Rabbi Niles Goldstein is the author of The Challenge of the Soul: A Guide for the Spiritual Warrior, an approach to spiritual learning as seen through his eyes as a black belt martial artist. In his last blogs, he told us about his history in the rabbinate and in martial arts, and the strength of stamina. He is guest-blogging all week for MyJewishLearning and the Jewish Book Council.
Over the past few months, I have been traveling around the country and talking about my newest book, The Challenge of the Soul: A Guide for the Spiritual Warrior. In it, I interweave the experiences I’ve had — and the lessons I’ve learned — in the course of both my 15 years in the rabbinate and during my 15 years of training in the martial arts (I have a black belt in karate). The overlap is remarkable, and I explore it in great depth.
While my new book offers an eight-step path toward self-empowerment and, ultimately, self-transcendence, there are two core principles that arise over and over again, not only in this book, but also in my previous work,Gonzo Judaism (which will appear in paperback in March). Clearly, these two concepts are of great import to me and to my approach to spirituality and religious life. They are courage and creativity.
What exactly is the challenge of the soul? What does it mean to be a spiritual warrior? First and foremost, it means that we must have the courage — or begin to develop it — to confront the trials of being human, to face the adversity inherent in our mortality. In this context, courage isn’t an end in itself, but a means to one: to inner growth, maturity, and eventually the ability to help others on their own journeys. Some of us are born with this capability; others must learn to cultivate it. Over time, though, as we become more and more self-confident, courage in the presence of challenge is not beyond anyone’s reach.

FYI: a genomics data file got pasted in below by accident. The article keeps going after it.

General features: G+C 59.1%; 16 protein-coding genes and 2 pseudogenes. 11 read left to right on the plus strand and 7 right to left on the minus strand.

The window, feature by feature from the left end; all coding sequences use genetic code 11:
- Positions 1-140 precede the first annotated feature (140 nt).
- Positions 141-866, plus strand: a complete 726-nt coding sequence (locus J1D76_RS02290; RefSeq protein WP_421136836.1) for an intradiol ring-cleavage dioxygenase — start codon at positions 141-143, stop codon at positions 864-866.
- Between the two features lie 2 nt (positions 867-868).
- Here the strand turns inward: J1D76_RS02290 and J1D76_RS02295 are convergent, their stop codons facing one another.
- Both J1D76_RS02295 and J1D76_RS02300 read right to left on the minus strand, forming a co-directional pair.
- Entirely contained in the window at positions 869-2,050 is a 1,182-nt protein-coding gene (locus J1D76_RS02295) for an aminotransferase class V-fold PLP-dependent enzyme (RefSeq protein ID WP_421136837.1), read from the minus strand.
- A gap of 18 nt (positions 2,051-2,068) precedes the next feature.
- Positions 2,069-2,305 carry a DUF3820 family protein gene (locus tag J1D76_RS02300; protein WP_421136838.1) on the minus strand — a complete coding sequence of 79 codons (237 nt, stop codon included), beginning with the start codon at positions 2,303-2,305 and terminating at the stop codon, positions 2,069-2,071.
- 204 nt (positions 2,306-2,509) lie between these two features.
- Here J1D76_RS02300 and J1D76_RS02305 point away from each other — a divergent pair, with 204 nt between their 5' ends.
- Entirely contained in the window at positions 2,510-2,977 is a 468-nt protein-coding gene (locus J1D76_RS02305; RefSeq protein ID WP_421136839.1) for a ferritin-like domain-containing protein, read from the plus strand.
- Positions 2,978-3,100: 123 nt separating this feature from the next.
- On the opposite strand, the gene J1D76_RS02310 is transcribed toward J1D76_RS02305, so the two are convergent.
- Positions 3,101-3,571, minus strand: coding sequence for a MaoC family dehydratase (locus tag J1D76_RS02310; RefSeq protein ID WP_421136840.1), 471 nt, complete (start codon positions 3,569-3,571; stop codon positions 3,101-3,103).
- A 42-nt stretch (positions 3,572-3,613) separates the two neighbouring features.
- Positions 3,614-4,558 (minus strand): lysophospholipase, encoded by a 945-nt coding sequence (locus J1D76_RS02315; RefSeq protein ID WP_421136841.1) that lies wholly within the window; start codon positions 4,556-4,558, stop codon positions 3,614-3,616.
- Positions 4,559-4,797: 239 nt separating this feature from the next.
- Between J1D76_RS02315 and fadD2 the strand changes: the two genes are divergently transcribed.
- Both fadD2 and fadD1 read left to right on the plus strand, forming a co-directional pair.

Courage is what makes creativity possible. If we can summon in our guts the ability to take risks (including the risk of failure), then almost anything becomes possible. Think about how this idea relates to the arts. Pablo Picasso learned how to draw conventional human figures long before his bold experiment with Cubism. Miles Davis trained in classical music prior to his daring journey into new and revolutionary forms of jazz. It wasn’t until both of these great artists had the fundamentals of their respective genres down cold — and the self-confidence that accompanied the experience — that they ventured out into uncharted territory.